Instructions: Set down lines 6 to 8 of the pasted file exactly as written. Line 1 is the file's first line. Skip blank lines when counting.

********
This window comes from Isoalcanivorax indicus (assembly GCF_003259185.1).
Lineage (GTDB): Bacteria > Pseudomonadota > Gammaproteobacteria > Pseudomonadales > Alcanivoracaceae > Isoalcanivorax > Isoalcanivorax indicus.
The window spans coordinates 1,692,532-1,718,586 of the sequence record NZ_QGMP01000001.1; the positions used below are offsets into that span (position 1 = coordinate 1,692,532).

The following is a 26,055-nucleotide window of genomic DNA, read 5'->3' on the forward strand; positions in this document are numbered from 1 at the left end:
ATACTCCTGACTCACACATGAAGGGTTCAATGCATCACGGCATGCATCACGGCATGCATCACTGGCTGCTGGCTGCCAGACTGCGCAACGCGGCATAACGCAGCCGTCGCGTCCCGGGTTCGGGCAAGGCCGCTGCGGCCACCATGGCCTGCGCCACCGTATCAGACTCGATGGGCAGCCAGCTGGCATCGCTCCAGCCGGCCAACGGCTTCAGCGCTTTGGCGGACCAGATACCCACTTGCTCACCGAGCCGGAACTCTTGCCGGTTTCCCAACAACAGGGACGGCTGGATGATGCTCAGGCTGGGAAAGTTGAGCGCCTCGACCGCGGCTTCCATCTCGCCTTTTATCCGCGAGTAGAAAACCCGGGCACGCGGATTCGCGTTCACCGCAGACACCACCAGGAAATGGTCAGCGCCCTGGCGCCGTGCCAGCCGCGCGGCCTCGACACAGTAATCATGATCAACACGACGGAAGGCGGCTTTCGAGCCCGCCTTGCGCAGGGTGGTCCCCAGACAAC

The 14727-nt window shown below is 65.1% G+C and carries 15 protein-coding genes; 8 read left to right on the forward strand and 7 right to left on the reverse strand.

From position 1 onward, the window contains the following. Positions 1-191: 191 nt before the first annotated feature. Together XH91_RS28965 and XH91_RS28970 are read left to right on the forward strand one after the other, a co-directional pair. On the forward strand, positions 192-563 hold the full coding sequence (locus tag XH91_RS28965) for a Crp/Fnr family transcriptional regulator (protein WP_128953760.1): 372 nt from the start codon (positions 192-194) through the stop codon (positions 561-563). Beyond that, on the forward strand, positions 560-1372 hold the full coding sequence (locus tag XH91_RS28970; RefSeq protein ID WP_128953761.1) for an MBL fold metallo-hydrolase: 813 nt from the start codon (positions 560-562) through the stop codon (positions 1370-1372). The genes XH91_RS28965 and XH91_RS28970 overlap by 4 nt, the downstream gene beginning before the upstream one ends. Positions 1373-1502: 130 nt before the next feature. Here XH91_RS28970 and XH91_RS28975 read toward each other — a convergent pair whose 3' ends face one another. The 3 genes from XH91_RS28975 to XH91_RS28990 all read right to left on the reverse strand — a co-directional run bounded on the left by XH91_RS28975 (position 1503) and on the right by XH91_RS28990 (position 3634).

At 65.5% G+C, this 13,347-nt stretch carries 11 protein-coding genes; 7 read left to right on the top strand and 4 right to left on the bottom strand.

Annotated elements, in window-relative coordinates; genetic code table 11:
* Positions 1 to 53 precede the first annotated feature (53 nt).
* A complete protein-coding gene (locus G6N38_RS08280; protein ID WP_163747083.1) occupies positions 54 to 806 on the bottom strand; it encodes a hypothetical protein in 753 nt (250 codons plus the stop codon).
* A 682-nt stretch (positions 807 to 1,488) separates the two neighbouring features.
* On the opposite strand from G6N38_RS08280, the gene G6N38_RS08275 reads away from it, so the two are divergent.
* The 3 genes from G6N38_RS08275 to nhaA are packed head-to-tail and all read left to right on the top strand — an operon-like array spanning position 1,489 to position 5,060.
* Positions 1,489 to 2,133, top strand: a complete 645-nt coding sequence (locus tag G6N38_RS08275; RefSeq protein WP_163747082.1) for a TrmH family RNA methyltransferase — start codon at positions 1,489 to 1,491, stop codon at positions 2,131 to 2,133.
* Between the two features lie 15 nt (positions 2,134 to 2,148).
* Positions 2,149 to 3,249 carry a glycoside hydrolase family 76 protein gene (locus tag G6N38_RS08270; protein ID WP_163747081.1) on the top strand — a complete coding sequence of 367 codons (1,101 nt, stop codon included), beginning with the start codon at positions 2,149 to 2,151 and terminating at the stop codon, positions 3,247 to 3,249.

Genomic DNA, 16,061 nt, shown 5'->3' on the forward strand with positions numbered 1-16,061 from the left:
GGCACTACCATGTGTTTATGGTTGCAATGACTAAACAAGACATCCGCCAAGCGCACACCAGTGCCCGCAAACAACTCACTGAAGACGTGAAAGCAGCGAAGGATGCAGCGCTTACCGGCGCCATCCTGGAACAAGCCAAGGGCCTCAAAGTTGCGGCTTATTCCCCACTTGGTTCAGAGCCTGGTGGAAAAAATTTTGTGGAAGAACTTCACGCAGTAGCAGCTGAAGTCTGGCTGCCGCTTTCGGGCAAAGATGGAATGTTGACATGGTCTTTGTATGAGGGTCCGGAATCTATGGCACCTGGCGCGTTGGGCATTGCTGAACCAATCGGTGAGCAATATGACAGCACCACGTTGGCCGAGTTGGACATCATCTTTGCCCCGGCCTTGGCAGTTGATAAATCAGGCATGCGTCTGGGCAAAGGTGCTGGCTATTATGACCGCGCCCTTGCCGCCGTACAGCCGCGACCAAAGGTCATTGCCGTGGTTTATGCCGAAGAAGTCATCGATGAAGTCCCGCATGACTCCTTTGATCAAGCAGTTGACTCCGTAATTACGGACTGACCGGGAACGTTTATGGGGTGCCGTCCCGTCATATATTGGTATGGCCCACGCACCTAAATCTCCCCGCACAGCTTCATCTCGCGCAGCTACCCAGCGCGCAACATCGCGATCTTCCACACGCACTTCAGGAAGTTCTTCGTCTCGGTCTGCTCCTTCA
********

The 14727-nt window shown below is 65.1% G+C and carries 15 protein-coding genes; 8 read left to right on the forward strand and 7 right to left on the reverse strand.

From position 1 onward, the window contains the following. Positions 1-191: 191 nt before the first annotated feature. Together XH91_RS28965 and XH91_RS28970 are read left to right on the forward strand one after the other, a co-directional pair. On the forward strand, positions 192-563 hold the full coding sequence (locus tag XH91_RS28965) for a Crp/Fnr family transcriptional regulator (protein WP_128953760.1): 372 nt from the start codon (positions 192-194) through the stop codon (positions 561-563). Beyond that, on the forward strand, positions 560-1372 hold the full coding sequence (locus tag XH91_RS28970; RefSeq protein ID WP_128953761.1) for an MBL fold metallo-hydrolase: 813 nt from the start codon (positions 560-562) through the stop codon (positions 1370-1372). The genes XH91_RS28965 and XH91_RS28970 overlap by 4 nt, the downstream gene beginning before the upstream one ends. Positions 1373-1502: 130 nt before the next feature. Here XH91_RS28970 and XH91_RS28975 read toward each other — a convergent pair whose 3' ends face one another. The 3 genes from XH91_RS28975 to XH91_RS28990 all read right to left on the reverse strand — a co-directional run bounded on the left by XH91_RS28975 (position 1503) and on the right by XH91_RS28990 (position 3634).

At 65.5% G+C, this 13,347-nt stretch carries 11 protein-coding genes; 7 read left to right on the top strand and 4 right to left on the bottom strand.